Once I calmed my torrential V12 blitzkrieg, I found that when I arrived at my destination, I emerged rested and ready for another blast. Here, encased in its sumptuous sports seat, bathed in the Bang & Olufsen stereo which gives the impression it could turn color into sound, if given the “go ahead” from Aston Martin, I’d top off the fuel tank and point the DBS Superleggera’s nose toward some far-off land. Maybe Italy? Maybe China? Either way, this is an Aston Martin that is adept at not just just popping off to the local pub, but could easily cross continents. Seriously, is China really that far from Germany?

Back into the darkened recesses of Bavaria’s forests, the DBS Superleggera once again shuns the light and returns to its bestial nature. The man is gone with a firm stab of the gas. Only the beast exists and its turning has left me laughing uncontrollably and pondering how I hope to one day afford one. It will take some time.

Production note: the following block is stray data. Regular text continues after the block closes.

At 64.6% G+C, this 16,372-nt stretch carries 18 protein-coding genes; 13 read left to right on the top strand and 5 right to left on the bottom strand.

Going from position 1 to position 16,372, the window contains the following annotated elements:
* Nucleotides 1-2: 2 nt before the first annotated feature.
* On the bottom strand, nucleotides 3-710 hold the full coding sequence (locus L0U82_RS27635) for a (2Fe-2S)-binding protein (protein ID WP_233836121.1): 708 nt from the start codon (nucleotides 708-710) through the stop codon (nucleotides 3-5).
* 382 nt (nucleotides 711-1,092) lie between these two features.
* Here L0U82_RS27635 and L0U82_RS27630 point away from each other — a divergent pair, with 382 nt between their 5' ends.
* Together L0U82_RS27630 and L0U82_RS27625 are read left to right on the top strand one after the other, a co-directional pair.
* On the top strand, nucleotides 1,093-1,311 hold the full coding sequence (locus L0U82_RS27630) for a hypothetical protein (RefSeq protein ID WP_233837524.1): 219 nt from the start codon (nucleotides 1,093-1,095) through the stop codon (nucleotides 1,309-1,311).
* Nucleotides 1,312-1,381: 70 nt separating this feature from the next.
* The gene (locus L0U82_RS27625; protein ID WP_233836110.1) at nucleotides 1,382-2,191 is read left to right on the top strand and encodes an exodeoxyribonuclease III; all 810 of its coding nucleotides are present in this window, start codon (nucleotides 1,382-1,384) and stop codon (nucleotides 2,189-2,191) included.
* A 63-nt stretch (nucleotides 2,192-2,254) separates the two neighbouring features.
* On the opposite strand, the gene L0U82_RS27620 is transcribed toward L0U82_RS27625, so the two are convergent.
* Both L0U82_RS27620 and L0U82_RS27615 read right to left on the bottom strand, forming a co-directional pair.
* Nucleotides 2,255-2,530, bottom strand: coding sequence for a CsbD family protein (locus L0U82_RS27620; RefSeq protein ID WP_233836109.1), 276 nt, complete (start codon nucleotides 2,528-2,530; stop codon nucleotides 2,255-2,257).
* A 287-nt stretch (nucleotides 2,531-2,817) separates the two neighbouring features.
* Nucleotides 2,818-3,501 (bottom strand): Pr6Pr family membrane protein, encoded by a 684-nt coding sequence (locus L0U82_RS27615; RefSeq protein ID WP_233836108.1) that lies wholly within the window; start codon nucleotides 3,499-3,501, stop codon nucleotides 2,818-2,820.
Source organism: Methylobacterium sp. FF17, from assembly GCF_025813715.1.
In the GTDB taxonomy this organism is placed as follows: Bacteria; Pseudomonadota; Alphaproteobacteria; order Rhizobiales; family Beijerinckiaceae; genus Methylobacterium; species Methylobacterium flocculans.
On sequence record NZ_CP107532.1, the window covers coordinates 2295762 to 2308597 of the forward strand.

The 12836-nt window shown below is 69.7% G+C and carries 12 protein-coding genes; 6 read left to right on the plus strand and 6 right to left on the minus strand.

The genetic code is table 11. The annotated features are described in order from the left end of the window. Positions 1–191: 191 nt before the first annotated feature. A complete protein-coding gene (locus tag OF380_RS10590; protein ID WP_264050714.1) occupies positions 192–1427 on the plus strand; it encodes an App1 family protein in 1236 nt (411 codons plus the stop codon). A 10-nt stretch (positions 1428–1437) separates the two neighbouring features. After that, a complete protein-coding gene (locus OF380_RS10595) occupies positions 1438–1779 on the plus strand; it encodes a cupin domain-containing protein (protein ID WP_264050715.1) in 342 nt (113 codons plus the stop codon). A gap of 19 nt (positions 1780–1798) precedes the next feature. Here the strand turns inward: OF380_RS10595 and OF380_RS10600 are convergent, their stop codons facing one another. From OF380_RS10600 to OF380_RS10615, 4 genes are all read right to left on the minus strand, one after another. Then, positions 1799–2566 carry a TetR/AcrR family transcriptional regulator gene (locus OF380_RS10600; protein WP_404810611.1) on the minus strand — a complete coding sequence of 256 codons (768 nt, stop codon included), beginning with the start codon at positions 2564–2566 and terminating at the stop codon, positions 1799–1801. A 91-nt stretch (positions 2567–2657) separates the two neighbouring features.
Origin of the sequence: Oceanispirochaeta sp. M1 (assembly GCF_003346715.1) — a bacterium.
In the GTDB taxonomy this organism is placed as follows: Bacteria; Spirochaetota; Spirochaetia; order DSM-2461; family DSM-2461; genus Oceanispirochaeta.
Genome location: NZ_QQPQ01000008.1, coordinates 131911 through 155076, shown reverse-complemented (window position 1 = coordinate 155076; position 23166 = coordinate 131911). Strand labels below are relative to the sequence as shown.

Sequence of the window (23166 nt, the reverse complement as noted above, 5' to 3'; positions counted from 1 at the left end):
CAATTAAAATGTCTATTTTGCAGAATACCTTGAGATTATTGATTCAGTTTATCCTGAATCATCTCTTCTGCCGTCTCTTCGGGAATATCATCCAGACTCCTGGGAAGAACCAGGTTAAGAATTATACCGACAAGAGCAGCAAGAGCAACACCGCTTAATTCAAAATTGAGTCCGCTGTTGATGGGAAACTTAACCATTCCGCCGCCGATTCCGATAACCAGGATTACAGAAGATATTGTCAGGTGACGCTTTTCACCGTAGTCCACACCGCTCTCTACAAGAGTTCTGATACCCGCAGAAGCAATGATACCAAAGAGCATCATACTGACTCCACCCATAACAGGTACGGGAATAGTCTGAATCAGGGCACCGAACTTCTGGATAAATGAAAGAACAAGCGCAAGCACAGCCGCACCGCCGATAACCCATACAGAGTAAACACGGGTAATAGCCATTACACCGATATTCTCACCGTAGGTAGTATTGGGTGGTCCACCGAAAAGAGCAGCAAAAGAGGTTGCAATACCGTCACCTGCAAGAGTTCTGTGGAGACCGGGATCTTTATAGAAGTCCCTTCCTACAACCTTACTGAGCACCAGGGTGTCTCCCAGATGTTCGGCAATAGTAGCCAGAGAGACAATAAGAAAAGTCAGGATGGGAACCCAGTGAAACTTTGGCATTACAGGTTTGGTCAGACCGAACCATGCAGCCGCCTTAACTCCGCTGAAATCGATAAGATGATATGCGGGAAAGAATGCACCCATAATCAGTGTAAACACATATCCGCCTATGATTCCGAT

Aston Martin’s $304,995 DBS Superleggera, however, is worth every damn penny. Few automobiles have such distinct dual personalities: The DBS Superleggera can be both buttoned-down tourer, and with a touch of darkness and throttle, a certifiably deranged old-world monster. More often than not, one personality is compromised by the other, and neither lives up to the hype or its potential. The result is a car lacking real bite and that never legitimately aligns with its price—yet, here, it’s a combination perfectly intertwined.

Though, in those now-ancient legends, the werewolf had zero control over its turning from man to beast. In the DBS Superleggera, however, you have that power. No moon required. Just a simple push of the button and prod of the throttle. Still, I’d make absolutely sure you’re ready to unleash the beast within.